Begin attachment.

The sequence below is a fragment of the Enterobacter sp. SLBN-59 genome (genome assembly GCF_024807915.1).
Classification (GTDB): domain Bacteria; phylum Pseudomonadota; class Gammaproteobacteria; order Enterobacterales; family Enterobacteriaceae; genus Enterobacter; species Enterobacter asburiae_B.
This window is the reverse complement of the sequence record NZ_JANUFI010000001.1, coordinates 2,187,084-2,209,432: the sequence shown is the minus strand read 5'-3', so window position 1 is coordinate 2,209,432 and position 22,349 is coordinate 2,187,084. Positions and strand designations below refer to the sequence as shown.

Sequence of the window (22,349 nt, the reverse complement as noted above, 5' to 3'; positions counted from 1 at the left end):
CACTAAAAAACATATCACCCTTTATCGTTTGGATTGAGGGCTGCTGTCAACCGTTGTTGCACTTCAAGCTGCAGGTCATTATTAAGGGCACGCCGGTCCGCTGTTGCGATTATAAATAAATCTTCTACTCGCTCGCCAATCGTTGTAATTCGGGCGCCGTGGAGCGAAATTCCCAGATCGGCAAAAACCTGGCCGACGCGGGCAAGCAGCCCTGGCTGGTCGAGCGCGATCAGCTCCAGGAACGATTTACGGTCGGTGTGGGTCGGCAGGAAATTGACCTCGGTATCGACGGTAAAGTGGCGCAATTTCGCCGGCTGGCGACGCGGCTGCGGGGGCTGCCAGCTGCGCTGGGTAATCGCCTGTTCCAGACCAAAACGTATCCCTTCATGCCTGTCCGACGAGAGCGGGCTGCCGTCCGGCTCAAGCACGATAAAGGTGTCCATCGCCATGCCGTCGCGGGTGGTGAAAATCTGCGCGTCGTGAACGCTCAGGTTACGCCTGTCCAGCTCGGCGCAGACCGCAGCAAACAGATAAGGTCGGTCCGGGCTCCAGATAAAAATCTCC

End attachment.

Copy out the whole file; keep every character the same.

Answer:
The sequence below is a fragment of the Enterobacter sp. SLBN-59 genome (genome assembly GCF_024807915.1).
Classification (GTDB): domain Bacteria; phylum Pseudomonadota; class Gammaproteobacteria; order Enterobacterales; family Enterobacteriaceae; genus Enterobacter; species Enterobacter asburiae_B.
This window is the reverse complement of the sequence record NZ_JANUFI010000001.1, coordinates 2,187,084-2,209,432: the sequence shown is the minus strand read 5'-3', so window position 1 is coordinate 2,209,432 and position 22,349 is coordinate 2,187,084. Positions and strand designations below refer to the sequence as shown.

Sequence of the window (22,349 nt, the reverse complement as noted above, 5' to 3'; positions counted from 1 at the left end):
CACTAAAAAACATATCACCCTTTATCGTTTGGATTGAGGGCTGCTGTCAACCGTTGTTGCACTTCAAGCTGCAGGTCATTATTAAGGGCACGCCGGTCCGCTGTTGCGATTATAAATAAATCTTCTACTCGCTCGCCAATCGTTGTAATTCGGGCGCCGTGGAGCGAAATTCCCAGATCGGCAAAAACCTGGCCGACGCGGGCAAGCAGCCCTGGCTGGTCGAGCGCGATCAGCTCCAGGAACGATTTACGGTCGGTGTGGGTCGGCAGGAAATTGACCTCGGTATCGACGGTAAAGTGGCGCAATTTCGCCGGCTGGCGACGCGGCTGCGGGGGCTGCCAGCTGCGCTGGGTAATCGCCTGTTCCAGACCAAAACGTATCCCTTCATGCCTGTCCGACGAGAGCGGGCTGCCGTCCGGCTCAAGCACGATAAAGGTGTCCATCGCCATGCCGTCGCGGGTGGTGAAAATCTGCGCGTCGTGAACGCTCAGGTTACGCCTGTCCAGCTCGGCGCAGACCGCAGCAAACAGATAAGGTCGGTCCGGGCTCCAGATAAAAATCTCC